In some cases rail delivery of grains, oilseeds, sugar and other commodities was as much as two months behind schedule, with the Dakotas especially hard hit because of their distance from water transportation that stresses dependence on rail and because North Dakota is the heart of the booming oil shale industry. Agribusiness giants, including Cargill, Archer Daniels Midland Co. and others cited significant costs incurred by the delays.
While analysts note the rail delays affect prices all along the food chain, the greatest cost is ultimately incurred by farmers. A North Dakota State University study indicated farmers in the state lost about $67 million in revenue between January and April due to rail problems. The Minnesota Department of Agriculture said farmers in that state lost nearly $100 million in revenue.
Grain-storage capacity will be tight
For several years farmers have been adding on-farm grain storage capacity largely to mitigate price declines related to high production years and for tax purposes. On-farm grain storage capacity totaled 13,010 million bus on Dec. 1, 2013, up 18% from a decade earlier, according to U.S.D.A. data. On-farm storage capacity has increased annually since 2002, but was down 2% from 1988, which was the oldest U.S.D.A. data available.
Off-farm grain storage capacity totaled 10,430 million bus on Dec. 1, 2013, up 23% from 2003, and up 9% from 1988. There were 8,783 off-farm grain storage facilities in 2013, down 10% from 2003 and down 36% from 1988, the U.S.D.A. data showed.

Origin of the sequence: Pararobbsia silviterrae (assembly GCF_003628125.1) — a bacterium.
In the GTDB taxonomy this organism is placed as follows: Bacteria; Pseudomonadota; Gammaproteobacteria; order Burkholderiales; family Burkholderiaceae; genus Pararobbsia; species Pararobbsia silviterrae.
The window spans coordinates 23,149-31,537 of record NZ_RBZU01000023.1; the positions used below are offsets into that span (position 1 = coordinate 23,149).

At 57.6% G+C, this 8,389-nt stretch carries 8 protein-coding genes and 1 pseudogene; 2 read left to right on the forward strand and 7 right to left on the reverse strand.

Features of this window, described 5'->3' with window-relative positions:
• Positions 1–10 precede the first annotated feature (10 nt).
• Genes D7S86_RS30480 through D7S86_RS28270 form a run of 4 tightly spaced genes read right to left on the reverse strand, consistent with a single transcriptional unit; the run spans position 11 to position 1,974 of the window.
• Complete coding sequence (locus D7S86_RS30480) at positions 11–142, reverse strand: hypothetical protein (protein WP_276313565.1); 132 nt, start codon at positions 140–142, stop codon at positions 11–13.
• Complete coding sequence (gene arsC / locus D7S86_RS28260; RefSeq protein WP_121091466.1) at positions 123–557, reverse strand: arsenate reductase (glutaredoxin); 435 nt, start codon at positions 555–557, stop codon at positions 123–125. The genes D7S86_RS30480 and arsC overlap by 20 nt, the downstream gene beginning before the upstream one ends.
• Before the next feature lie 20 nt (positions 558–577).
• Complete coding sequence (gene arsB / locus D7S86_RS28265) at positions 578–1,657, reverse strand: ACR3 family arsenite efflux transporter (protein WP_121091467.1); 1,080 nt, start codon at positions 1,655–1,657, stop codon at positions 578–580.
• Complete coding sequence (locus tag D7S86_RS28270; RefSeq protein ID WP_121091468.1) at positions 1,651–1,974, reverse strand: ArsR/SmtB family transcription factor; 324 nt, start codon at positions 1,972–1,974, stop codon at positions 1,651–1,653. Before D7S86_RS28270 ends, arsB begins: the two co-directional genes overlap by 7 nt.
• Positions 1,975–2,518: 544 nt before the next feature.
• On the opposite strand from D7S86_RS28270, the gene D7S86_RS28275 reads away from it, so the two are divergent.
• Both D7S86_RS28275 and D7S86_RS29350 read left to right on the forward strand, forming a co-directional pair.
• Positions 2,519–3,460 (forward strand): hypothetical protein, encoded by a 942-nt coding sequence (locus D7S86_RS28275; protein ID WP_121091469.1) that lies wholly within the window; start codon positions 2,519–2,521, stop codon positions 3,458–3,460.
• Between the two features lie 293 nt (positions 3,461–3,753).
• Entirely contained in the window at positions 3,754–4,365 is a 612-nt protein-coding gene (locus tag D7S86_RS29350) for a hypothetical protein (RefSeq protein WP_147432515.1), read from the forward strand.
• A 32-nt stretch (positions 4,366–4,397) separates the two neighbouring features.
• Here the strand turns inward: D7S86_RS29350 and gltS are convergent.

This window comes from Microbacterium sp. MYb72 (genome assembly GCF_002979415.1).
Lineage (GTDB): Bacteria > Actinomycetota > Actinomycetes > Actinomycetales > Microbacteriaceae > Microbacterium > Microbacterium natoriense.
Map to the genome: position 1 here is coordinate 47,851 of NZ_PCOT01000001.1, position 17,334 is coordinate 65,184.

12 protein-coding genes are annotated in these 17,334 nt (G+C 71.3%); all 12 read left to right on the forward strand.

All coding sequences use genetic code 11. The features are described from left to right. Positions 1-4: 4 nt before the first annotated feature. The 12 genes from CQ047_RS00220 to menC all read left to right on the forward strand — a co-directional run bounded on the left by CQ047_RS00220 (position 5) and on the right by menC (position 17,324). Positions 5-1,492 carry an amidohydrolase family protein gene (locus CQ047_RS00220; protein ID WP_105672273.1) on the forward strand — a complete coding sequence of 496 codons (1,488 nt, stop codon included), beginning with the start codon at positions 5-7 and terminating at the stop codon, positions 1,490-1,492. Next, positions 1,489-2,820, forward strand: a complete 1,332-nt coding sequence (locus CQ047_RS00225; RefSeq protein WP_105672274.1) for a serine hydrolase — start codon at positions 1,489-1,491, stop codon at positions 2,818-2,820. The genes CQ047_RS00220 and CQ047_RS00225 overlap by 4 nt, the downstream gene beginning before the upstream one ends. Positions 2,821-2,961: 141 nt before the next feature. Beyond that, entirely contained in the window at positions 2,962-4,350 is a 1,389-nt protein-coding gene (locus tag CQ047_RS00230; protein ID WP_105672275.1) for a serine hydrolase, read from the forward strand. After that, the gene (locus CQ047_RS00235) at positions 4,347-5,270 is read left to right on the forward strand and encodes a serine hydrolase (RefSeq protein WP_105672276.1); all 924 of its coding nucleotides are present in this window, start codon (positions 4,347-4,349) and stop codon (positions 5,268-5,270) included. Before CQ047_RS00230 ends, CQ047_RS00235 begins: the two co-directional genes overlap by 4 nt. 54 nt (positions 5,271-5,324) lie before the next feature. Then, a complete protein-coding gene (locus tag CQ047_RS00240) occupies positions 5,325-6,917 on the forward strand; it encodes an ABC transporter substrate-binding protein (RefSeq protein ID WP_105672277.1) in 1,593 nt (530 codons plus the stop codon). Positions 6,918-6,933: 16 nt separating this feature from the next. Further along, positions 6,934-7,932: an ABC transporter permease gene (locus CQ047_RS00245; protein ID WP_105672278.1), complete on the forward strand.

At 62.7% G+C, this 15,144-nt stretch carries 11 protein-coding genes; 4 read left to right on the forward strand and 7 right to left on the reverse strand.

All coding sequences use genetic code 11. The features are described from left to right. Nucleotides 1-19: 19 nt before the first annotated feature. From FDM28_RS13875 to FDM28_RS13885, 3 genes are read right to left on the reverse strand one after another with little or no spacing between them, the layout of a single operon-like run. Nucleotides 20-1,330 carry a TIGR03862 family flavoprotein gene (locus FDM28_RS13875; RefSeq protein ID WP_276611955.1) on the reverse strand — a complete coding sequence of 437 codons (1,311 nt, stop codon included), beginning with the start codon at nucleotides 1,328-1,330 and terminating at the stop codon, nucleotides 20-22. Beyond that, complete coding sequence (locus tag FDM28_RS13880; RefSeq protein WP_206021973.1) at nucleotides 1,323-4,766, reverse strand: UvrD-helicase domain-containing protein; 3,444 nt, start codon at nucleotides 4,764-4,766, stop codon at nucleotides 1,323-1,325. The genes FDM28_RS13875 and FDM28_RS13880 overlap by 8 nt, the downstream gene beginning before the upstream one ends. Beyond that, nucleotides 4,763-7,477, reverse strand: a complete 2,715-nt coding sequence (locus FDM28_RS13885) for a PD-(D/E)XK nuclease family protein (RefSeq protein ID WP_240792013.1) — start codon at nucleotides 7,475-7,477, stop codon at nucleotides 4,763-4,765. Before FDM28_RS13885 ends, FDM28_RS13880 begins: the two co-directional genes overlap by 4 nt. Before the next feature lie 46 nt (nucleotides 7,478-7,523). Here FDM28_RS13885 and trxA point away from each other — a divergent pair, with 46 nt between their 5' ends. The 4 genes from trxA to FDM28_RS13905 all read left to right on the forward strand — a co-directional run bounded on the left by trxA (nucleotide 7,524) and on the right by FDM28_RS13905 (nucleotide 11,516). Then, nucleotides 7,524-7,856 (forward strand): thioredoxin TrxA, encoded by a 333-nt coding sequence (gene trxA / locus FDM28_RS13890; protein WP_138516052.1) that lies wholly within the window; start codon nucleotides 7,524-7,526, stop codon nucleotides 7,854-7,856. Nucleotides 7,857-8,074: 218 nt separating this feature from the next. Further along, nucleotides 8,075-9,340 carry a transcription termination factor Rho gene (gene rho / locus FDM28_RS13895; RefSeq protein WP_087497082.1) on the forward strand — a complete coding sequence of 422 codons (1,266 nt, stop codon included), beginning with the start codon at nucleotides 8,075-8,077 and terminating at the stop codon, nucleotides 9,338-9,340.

Sixty per cent of the on-farm grain storage capacity is in six Corn Belt states (in order): Iowa, Illinois, Minnesota, Nebraska, North Dakota and Indiana. Fifty-eight per cent of off-farm storage is in six states (in order): Illinois, Iowa, Kansas, Nebraska, Minnesota and Texas.
But that storage won’t be enough to hold the 2014 harvest, and the trade expects the most grain ever will be “stored” in piles on the ground, subject to deterioration by weather. That is the grain that farmers and elevators hope to move first, assuming rail transportation is available, of which many have grave doubts despite railroads’ massive spending on improvements this year.
Meanwhile, the weather has remained mostly favorable for late-season crop development. Crop conditions remain exceptionally high although there remains concern about maturity, especially with frost and freezes already reported in some northern states. The corn crop in the 18 major states was rated 74% good to excellent, well above 53% at the same time last year. Corn mature was at 27%, ahead of last year’s 20% but well behind the five-year average of 39%, with progress in northern states especially concerning. Corn harvest was just under way in the Corn Belt and also was behind average.
The soybean crop was rated 72% good to excellent as of Sept. 14 compared with 50% a year ago. Twenty-four per cent of the crop was dropping leaves (mature), even with a year ago but behind 32% as the five-year average. Development was well behind average in several key states.
The fall crops aren’t “in the bin” yet, and they may or may not get bigger, but there appears little if anything standing in the way of record supplies and low prices for the foreseeable future.